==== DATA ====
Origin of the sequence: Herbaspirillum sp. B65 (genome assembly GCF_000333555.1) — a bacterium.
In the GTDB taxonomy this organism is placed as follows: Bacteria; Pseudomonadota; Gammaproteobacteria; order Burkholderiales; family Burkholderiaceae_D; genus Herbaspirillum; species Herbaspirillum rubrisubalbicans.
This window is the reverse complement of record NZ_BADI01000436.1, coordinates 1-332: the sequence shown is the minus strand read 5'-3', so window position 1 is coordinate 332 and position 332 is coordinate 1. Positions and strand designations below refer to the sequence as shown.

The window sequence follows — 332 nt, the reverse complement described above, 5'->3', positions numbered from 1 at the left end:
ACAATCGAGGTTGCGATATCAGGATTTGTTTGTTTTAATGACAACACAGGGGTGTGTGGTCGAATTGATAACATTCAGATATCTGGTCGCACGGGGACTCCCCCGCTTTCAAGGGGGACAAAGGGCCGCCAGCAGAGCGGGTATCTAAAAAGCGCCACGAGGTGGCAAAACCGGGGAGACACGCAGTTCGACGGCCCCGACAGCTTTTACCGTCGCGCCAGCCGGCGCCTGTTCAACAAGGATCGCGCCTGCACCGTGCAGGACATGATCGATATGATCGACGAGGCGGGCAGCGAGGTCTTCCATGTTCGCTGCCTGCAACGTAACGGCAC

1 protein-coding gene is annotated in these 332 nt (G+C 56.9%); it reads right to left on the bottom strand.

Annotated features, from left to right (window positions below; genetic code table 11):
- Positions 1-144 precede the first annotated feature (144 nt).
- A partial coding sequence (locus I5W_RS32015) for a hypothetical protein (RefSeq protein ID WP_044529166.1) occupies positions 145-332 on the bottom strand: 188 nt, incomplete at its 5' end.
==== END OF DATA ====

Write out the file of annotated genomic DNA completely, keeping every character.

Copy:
Origin of the sequence: Herbaspirillum sp. B65 (genome assembly GCF_000333555.1) — a bacterium.
In the GTDB taxonomy this organism is placed as follows: Bacteria; Pseudomonadota; Gammaproteobacteria; order Burkholderiales; family Burkholderiaceae_D; genus Herbaspirillum; species Herbaspirillum rubrisubalbicans.
This window is the reverse complement of record NZ_BADI01000436.1, coordinates 1-332: the sequence shown is the minus strand read 5'-3', so window position 1 is coordinate 332 and position 332 is coordinate 1. Positions and strand designations below refer to the sequence as shown.

The window sequence follows — 332 nt, the reverse complement described above, 5'->3', positions numbered from 1 at the left end:
ACAATCGAGGTTGCGATATCAGGATTTGTTTGTTTTAATGACAACACAGGGGTGTGTGGTCGAATTGATAACATTCAGATATCTGGTCGCACGGGGACTCCCCCGCTTTCAAGGGGGACAAAGGGCCGCCAGCAGAGCGGGTATCTAAAAAGCGCCACGAGGTGGCAAAACCGGGGAGACACGCAGTTCGACGGCCCCGACAGCTTTTACCGTCGCGCCAGCCGGCGCCTGTTCAACAAGGATCGCGCCTGCACCGTGCAGGACATGATCGATATGATCGACGAGGCGGGCAGCGAGGTCTTCCATGTTCGCTGCCTGCAACGTAACGGCAC

1 protein-coding gene is annotated in these 332 nt (G+C 56.9%); it reads right to left on the bottom strand.

Annotated features, from left to right (window positions below; genetic code table 11):
- Positions 1-144 precede the first annotated feature (144 nt).
- A partial coding sequence (locus I5W_RS32015) for a hypothetical protein (RefSeq protein ID WP_044529166.1) occupies positions 145-332 on the bottom strand: 188 nt, incomplete at its 5' end.